11. Naturally not all "good" things reflect God, but that'd be because they're not actually good. What if someone made a lifestyle of suffering selflessly for the sake of Good, but didn't know of Christ and weren't (intentionally) suffering for the sake of God? Is that possible? Would it hypothetically permit salvation?

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  13. Marié:

    You might want to check out Luke 18:18-19--
    18A certain ruler asked him, "Good teacher, what must I do to inherit eternal life?"
    19"Why do you call me good?" Jesus answered. "No one is good—except God alone.

    I guess the very notion that we would think that our "goodness" is enough for God is to cheapen His Grace and His sacrifice...and the wages of our sin.

    If you are leaning towards asking about those who have not heard, I think that is quite a highly-contested issue, among the Christian family itself, unfortunately. Definitely you can look at sources like or for some possible views from a Christian's standpoint.

    Romans 3:20-31 might be helpful, too.

    Hopefully I've been more of a help than a nuisance ... :)

    If you want, you can email me @, and I could refer you to even more sources.

  14. Well, Matt this was certainly worth the wait! I must say it is a pretty amazing read, almost sermon-like in nature and you’ve sparked quite a debate! Personally, I like the underdog equation, but since they’ve already picked it apart, there isn’t much left for me, except that there are people who live as someone before me described as suffering and doing good for the sake of good, but not necessarily for God. They are referred to as righteous people and they existed in biblical times and still exist today, but will they attain salvation without truly knowing Christ is an interesting dilemma. If we believe that Adam and Eve were the first people to roam the earth, that they knew God personally having hung out with Him in the garden, and that all the rest of us are their descendants, then it stands to reason that God put the knowledge of Himself in all His creations. It was man’s decision to walk away from God and forsake Him, so God sent his son, Jesus Christ, to rectify the situation. When we actively seek to know God through Christ, we gain salvation, therefore good works or suffering alone just doesn’t cut it. Jesus, himself, says in Matthew 7:21-23 “Not everyone who says to me, ‘Lord, Lord’ will enter the kingdom of heaven, but only he who does the will of my Father who is in heaven. Many will say to me on that day, ‘Lord, Lord, did we not prophesy in your name and in your name drive out demons and perform many miracles?’ Then I will tell them plainly, ‘I never knew you. Away from me, you evildoers!’”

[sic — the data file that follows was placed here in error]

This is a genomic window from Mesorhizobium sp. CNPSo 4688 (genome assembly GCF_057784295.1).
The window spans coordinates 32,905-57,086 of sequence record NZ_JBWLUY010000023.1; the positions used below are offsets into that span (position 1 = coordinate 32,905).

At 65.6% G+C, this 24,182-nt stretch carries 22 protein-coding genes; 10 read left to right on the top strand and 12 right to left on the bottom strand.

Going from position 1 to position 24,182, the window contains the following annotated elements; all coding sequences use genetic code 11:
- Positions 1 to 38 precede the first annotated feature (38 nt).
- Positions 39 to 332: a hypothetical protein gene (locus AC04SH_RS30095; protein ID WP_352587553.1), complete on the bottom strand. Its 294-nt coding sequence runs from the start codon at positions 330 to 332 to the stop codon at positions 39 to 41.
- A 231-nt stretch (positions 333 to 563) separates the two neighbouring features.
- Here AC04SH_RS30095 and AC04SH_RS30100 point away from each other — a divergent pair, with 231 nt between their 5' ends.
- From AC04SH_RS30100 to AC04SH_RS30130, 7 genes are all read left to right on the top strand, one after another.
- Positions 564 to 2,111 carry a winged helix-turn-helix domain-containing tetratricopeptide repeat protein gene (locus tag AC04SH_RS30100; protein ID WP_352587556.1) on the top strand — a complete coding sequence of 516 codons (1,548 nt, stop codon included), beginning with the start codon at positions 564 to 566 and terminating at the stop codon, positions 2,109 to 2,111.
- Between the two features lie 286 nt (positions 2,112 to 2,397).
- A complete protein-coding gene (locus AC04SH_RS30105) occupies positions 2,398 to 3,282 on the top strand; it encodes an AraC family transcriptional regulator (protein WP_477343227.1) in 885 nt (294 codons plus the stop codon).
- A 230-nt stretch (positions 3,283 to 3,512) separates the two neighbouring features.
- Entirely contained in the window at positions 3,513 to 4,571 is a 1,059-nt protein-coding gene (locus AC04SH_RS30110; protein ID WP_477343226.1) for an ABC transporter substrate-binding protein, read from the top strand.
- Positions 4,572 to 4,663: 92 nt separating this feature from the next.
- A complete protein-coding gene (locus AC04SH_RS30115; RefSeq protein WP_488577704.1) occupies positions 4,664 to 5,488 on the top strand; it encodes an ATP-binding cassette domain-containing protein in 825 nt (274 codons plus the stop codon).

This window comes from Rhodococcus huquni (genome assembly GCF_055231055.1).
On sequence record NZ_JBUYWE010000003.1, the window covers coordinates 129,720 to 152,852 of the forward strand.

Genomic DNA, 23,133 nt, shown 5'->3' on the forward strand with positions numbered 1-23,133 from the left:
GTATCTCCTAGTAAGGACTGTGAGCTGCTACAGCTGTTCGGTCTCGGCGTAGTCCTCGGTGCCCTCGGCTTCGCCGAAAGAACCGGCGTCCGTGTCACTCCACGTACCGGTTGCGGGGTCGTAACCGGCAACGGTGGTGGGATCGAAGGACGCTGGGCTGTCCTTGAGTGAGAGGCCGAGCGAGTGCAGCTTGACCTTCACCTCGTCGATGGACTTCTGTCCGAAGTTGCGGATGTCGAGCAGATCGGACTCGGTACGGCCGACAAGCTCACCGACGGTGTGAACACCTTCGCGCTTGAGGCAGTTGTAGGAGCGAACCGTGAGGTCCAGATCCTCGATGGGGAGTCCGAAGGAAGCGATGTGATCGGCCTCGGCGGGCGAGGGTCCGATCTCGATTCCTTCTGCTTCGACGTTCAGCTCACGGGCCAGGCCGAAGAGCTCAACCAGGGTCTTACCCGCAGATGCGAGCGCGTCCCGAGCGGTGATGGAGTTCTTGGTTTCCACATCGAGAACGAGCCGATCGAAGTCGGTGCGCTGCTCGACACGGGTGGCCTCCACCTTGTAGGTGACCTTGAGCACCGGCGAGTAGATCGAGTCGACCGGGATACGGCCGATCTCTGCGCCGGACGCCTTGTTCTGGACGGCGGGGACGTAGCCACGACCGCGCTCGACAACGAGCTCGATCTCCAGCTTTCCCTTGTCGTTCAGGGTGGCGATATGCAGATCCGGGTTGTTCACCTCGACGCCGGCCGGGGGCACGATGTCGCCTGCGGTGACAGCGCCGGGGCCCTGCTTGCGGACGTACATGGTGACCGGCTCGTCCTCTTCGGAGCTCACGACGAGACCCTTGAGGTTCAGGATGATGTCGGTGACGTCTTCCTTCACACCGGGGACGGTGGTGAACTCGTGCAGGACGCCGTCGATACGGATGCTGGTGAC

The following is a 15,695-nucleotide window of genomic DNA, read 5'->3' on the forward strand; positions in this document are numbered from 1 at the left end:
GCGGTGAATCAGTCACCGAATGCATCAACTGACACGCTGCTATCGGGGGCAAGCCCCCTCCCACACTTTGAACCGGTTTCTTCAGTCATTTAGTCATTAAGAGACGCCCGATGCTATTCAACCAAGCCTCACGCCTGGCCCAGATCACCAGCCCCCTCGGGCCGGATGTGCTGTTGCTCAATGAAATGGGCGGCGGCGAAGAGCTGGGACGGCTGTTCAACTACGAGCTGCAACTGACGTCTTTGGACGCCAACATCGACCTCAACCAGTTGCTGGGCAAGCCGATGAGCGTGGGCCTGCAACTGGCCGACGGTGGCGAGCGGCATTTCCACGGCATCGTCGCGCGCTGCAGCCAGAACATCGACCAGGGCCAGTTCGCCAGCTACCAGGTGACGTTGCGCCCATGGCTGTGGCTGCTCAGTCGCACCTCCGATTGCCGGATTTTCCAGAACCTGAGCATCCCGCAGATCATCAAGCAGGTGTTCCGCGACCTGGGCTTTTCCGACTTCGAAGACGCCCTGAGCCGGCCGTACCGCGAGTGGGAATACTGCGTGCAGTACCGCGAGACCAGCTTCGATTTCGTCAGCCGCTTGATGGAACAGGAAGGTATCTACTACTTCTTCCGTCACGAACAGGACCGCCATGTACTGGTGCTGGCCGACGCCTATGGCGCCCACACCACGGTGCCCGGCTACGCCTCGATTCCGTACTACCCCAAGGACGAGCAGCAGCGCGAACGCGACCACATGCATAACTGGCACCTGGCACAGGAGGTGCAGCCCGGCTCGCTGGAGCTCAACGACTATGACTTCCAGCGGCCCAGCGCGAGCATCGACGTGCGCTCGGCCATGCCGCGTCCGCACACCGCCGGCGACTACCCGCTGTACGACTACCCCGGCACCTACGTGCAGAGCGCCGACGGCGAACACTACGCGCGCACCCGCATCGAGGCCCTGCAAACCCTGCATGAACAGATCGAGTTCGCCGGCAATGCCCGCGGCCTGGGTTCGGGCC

15. GazelleTrek: I realize it's a highly-contested issue; those are my favorite. The reason I brought it up was because Matt seemed to imply an answer to a certain side of this argument. My questioning is more Socratic than a desire to find personal answers. But thanks for the sources! :)

    Perhaps you'd like to give some input: If God is Good and people with no knowledge of the person Christ can know Good, can they know God, and thereby, know Christ? Does anyone who loves truth/love/good/peace love God?

  16. Love the post Matt..

    It seems like a really simple concept at first glance, everybody rooting for the underdog, and it really is true I feel like, but it makes me wonder..

    Of all the people rooting for the underdog, how many people will actually be that underdog. It's thoughts like this that make me realize how amazing Jesus actually was. It's one thing to try and push your own boundaries and attempt to become something you never thought you could, but it's an entirely different thing to make yourself that underdog. How humble of a god is this that gave up so much power and made Himself so vulnerable, only to try and change the people He rules over from the inside out; starting with their hearts. I guess that's why they call Him the King of kings, because He doesn't just want our submission to make Himself more powerful, He wants our hearts to make His creation more wonderful...
    ...just some thoughts

    p.s. everyone should donate, this movie will change the world

  17. Dude.... you're a dude. I always wondered why I (for some reason) love your music. You are a succeeded underdog bro